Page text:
Saturday, September 21, 2019

Monsieur Chopin’s Piano Lesson.

Soo. If you can play the piano and to a degree are willing to share your talents with your fellow theatre goers, be prepared to decide, or not whether you want to play for Monsieur Chopin. No one raised a hand the night I attended. Better left unsaid.

Hershey Felder is back at it again with his continuing bios of music of famous musicians from Beethoven, to Gershwin, to Liszt, to Tchaikovsky, to Irving Berlin to Leonard Bernstein to “Lincoln: An American Story”.  
Hershey Felder as Chopin (photo: Hershey Felder)
Felder, no stranger to any of those famous listed above, is reprising, revisiting and updating his “Monsieur Chopin” that he presented to audiences at The Old Globe in 2006. This two hour no intermission show is now up and running in the Lyceum Theatre through Oct. 8th.

In a smaller venue and surrounded by an audience on three sides, it gives a more intimate feeling, one as if you are there. It is at this point that he invites us into his drawing room with a large candelabra hanging above and smaller ones on tables. The one above changes colors from lavender to orange (Erik S. Barry). Gilded framed mirrors are on three walls. The piano is covered in parts by throws and a lounge and comfortable occasional chair (Hershey Felder) are surrounded by windows with projections of weather storms to parlors to showing patrons being entertained at private concerts. It’s Paris 1648 just days after Feb. Revolution.

Felder, the consummate story- teller brings us all back to Fryderyk Chopin’s beginnings, in Poland as a young boy and a piano. At the start he sets out to tell us of his family, and how the conditions in Poland influenced his music. He talks of his older and younger siblings, a beloved sister who died young, and his own struggles with depression and sickness. (The Funeral March his Piano Sonata No. 2)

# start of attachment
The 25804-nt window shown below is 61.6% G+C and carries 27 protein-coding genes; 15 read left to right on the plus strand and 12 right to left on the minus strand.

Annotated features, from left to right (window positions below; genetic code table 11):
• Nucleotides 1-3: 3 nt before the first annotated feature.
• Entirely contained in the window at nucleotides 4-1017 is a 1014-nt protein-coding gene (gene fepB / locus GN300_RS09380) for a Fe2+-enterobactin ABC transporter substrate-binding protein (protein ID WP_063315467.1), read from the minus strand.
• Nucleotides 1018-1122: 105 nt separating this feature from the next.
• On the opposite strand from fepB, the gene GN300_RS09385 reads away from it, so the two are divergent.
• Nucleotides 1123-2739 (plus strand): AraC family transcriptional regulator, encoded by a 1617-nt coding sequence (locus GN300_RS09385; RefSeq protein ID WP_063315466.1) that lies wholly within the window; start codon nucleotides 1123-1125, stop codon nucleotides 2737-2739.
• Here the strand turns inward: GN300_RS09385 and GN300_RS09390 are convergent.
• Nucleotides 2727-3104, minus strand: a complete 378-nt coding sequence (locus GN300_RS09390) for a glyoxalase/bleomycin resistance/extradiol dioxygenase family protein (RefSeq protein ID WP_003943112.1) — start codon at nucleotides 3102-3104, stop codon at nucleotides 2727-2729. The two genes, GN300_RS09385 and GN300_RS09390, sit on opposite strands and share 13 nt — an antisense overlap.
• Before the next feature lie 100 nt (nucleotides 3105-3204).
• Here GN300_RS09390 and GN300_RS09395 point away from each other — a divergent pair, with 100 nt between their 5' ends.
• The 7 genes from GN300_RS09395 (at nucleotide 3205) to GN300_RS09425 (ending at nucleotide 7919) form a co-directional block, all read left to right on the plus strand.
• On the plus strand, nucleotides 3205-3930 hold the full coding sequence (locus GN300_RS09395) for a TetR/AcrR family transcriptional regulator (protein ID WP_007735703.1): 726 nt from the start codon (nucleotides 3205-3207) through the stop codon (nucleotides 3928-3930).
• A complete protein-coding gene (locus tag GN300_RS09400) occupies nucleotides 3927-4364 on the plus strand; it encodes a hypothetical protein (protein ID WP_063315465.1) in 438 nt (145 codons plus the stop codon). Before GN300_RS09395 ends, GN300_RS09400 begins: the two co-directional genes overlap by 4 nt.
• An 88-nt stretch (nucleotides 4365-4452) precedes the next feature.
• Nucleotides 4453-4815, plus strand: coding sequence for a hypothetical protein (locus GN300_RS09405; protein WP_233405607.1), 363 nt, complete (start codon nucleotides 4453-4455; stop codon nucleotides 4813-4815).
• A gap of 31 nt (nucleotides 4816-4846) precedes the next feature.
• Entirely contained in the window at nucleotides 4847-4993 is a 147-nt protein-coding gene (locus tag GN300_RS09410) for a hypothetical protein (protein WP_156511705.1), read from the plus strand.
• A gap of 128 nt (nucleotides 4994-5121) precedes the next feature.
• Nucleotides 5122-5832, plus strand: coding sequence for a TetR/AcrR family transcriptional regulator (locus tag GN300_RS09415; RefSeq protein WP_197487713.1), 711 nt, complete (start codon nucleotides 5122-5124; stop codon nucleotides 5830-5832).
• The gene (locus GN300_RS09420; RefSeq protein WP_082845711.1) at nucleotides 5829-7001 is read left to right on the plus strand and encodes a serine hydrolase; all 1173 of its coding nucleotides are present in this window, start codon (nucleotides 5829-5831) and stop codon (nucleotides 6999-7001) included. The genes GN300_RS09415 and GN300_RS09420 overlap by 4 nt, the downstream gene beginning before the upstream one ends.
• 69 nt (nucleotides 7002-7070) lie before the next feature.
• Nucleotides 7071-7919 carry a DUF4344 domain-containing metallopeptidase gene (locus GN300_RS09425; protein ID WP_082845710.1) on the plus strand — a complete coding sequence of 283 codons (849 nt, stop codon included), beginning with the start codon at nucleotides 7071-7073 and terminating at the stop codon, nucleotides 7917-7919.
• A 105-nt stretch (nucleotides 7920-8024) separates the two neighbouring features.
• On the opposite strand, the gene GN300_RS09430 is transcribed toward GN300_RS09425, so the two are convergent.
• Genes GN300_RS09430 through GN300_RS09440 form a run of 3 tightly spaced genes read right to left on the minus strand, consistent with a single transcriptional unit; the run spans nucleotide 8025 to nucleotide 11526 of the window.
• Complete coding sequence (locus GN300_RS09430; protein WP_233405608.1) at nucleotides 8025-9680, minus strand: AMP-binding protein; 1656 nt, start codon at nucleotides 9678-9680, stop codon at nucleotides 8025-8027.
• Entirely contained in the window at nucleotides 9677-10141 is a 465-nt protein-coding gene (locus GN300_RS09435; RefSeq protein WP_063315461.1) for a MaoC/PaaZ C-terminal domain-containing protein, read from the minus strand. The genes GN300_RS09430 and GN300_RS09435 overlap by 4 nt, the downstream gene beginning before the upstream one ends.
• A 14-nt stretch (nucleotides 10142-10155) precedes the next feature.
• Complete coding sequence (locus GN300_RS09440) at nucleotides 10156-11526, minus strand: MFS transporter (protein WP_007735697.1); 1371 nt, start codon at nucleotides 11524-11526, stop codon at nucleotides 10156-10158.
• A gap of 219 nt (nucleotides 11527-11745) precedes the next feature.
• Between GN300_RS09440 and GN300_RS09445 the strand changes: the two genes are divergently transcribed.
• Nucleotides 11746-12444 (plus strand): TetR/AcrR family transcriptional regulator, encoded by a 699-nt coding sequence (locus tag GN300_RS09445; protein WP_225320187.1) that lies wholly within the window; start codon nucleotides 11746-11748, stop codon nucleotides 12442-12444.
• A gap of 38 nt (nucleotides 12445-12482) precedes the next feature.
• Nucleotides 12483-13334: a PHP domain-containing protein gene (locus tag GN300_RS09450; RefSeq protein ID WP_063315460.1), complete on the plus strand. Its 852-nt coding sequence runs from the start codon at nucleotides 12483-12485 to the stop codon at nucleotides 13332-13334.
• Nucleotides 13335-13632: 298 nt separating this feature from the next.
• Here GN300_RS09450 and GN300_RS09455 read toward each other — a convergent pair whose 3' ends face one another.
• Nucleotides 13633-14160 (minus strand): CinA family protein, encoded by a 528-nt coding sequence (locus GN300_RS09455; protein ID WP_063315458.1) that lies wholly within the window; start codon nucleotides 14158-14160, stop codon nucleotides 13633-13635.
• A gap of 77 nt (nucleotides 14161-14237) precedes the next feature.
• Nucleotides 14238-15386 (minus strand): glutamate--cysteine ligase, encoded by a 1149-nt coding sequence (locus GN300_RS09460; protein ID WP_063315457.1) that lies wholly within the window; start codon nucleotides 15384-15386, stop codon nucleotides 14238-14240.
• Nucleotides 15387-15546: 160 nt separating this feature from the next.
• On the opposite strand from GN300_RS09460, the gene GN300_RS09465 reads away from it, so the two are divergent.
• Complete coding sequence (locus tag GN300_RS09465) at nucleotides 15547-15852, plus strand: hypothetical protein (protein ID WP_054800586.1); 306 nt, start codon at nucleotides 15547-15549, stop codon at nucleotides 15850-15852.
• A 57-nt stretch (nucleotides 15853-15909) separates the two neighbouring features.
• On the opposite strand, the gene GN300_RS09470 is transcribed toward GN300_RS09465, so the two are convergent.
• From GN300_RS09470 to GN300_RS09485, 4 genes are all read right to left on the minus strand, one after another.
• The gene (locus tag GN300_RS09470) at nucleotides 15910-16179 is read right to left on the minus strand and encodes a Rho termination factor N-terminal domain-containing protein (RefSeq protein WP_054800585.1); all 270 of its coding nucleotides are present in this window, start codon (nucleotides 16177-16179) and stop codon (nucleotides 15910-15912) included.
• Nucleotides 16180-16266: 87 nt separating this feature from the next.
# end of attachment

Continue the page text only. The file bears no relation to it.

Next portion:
In Reflection 
For unlike Mozart, he didn’t have benefactors or the state to help him. He made most of his living from the sale of his sheet music. and the generosity of wealthy patrons. He traveled Vienna where he made a successful debut and was noticed by Franz Liszt (who he kind of blew off as a minor player). He played in salons and private homes of those who invited him in.

He came under the protective eye of writer George Sands aka Amantine Dupin, a woman who dressed like a man. They lived together for eight tumultuous years, through sickness and health. As described by the artist, it didn’t sound like a healthy relationship, but rather that Chopin needed her more than she, him. (“Prelude in C Minor” and the Blue Note’… looking for a melody).

Directed by Joel Zwick (“My Big Fat Greek Wedding”) the play starts out as a piano lesson. He invites us into his salon and directs our attention to a small silver box where we can drop a few coins for the teaching.  But more than a piano lesson, it is the of the art of playing and understanding what the sounds represent rather than the how to of how to play.

Felder delves into the life story of Chopin interrupting to take questions from the audience, answers the questions in character and then returns to play any number of his most appreciated Waltzes, Nocturnes, Polonaises and Mazurka, Nocturne in E Flat Major while letting his fingers do the walking and taking.

As much the story teller as the musician this particular concept becomes a bit distracting when the focus is away from what’s going on on stage to a change in attention to an audience member, who oft times could be heard or seen, to ask a question. The idea is an interesting one  but pushes the limits of one’s sitting powers (2+hours) with no break.

The new piece is theatrical, informative as only someone of Felder’s stature can afford. It’s an overall entertaining and learning experience, one with a bit of humor thrown in as the storyteller looks back as someone deceased telling his story in retrospect and with new eyes.

That said, when you are in his company and you are tasting, feeling and listening to him play his Polonaise in A-Flat major, Op.53 you will think you died and went to heaven. It’s exhilarating!

See you at the theatre.

Dates: Through Oct. 6th
Organization: San Diego Repertory Theatre
Phone: 619-544-1000
Production Type: Musical
Where: 79 Hort0n Plaza, San Diego, CA 92101
Ticket Prices:  Start at $35.00
Venue: Lyceum Space
Photo: Hershey Felder 

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